“They appear to be using the authority and the respect and the independence of the Chief Justice role, but she appears not to be acting in her judicial function, but essentially as their contractor or consultant,” he said.

Mr Vaile, who has worked at the Office of the Federal Privacy Commissioner, said the federal Privacy Act had provisions to prevent federal government agencies from avoiding their privacy obligations by contracting out their functions to other organisations.

However, he said the Privacy Act did not as clearly prevent private organisations from doing the same.

“The whole question about whether you can break the obligations to protect people’s privacy and to give them access to information as a right . . . by exporting, by subcontracting, by outsourcing, is a live one,” Mr Vaile said.

“It’s a great pity because it’s one way that people lose that protection you come to expect.”

Mr Vaile said in determining whether the silk selection process was covered by the Privacy Act it was necessary to look at the agreement between Chief Justice Warren and the bar and to examine how closely the bar dictated the selection process.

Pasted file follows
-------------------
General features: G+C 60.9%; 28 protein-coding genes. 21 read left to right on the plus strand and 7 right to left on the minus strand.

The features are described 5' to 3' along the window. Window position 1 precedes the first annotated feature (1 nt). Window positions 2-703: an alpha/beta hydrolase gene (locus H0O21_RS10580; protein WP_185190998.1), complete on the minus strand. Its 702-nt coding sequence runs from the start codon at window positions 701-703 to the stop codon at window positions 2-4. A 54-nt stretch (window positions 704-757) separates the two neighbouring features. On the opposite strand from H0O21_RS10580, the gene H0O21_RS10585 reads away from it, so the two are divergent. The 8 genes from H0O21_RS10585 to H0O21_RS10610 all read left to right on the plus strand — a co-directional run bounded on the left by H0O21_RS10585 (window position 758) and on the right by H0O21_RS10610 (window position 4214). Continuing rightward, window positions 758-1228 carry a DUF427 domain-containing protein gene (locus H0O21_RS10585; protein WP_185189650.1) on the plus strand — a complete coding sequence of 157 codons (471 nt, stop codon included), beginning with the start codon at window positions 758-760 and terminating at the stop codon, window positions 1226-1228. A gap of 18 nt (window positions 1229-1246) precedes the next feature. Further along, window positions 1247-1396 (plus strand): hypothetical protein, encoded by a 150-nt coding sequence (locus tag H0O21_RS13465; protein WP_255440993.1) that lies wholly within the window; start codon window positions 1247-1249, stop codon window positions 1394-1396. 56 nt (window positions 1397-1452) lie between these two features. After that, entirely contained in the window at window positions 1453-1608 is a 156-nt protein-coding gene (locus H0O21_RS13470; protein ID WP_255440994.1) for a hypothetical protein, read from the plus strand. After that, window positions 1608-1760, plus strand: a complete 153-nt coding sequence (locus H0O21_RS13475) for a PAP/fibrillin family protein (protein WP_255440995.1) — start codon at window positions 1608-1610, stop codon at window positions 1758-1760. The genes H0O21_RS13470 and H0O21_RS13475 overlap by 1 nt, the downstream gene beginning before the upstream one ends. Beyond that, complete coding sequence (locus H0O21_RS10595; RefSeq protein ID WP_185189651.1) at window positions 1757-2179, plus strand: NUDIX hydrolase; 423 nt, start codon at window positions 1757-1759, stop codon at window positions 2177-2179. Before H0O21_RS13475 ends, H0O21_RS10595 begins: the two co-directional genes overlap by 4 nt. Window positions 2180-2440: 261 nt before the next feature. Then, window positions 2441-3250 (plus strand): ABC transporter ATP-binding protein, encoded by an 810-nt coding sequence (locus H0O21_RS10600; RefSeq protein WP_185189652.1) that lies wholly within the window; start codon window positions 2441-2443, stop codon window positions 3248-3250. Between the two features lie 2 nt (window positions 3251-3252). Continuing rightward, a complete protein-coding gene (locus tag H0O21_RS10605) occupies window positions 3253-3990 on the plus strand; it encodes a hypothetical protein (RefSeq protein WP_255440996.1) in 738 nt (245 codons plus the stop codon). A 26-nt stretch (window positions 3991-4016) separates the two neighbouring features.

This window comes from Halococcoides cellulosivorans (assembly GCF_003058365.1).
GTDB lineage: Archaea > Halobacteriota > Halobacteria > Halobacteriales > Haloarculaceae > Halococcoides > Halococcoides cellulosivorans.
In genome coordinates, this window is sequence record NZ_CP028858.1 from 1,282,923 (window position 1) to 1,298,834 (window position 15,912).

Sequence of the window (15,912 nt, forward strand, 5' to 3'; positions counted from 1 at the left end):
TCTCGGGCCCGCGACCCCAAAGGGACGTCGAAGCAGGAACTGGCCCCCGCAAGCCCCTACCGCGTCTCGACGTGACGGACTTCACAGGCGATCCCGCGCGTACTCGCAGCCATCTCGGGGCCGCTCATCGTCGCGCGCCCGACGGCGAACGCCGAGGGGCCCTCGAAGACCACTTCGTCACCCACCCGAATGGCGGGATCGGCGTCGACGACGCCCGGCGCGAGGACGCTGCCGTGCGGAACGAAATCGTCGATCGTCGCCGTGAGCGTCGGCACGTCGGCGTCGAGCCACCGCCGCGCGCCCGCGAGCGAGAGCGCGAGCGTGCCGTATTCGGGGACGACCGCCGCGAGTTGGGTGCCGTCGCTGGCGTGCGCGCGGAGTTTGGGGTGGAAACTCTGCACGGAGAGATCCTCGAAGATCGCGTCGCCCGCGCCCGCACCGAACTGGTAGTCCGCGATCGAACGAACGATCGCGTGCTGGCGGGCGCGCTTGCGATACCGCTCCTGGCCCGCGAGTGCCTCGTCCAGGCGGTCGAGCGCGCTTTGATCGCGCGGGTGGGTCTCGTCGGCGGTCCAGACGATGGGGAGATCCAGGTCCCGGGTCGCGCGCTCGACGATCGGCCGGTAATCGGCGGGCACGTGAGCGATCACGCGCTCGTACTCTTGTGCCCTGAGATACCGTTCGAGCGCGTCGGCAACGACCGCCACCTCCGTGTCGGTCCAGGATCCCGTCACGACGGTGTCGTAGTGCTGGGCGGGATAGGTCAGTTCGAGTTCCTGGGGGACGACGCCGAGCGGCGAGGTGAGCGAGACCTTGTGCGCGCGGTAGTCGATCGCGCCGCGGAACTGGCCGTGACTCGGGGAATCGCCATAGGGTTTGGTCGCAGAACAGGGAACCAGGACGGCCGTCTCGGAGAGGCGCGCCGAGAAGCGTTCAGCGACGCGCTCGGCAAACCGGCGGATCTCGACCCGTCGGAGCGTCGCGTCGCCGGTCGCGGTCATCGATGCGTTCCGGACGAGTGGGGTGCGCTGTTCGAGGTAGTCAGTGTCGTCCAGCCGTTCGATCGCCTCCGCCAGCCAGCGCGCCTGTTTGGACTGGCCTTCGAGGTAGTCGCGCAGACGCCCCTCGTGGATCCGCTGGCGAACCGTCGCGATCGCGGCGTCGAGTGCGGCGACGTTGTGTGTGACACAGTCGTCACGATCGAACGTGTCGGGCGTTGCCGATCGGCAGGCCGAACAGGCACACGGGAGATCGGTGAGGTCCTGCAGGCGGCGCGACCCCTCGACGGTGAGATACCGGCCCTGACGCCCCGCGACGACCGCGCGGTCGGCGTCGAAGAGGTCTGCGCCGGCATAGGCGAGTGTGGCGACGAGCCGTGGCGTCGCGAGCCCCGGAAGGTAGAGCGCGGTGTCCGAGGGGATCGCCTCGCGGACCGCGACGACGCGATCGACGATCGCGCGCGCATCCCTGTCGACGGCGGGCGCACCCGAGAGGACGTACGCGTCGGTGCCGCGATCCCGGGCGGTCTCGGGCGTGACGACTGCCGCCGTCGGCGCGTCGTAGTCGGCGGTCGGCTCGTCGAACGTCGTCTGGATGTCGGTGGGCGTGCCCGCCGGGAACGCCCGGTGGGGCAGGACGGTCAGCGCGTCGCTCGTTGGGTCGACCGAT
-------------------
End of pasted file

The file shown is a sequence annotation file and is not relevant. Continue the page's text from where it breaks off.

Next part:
He said he hoped members of the bar were not trying deliberately to avoid the Bar Association’s privacy obligations by outsourcing the silk selection process to the Chief Justice.

“It’s not a good look to essentially try and launder documents through the Chief Justice in a way that a government agency wouldn’t be allowed to get away with, but relying on the respect of someone who is otherwise sitting in one of the three wings of government,” he said.

The Victorian silk selection system has been in a state of flux since April, when Chief Justice Warren said she no longer wanted the responsibility of deciding on appointments. However, the Victorian Bar last week issued a statement that indicated the Chief Justice had changed her mind.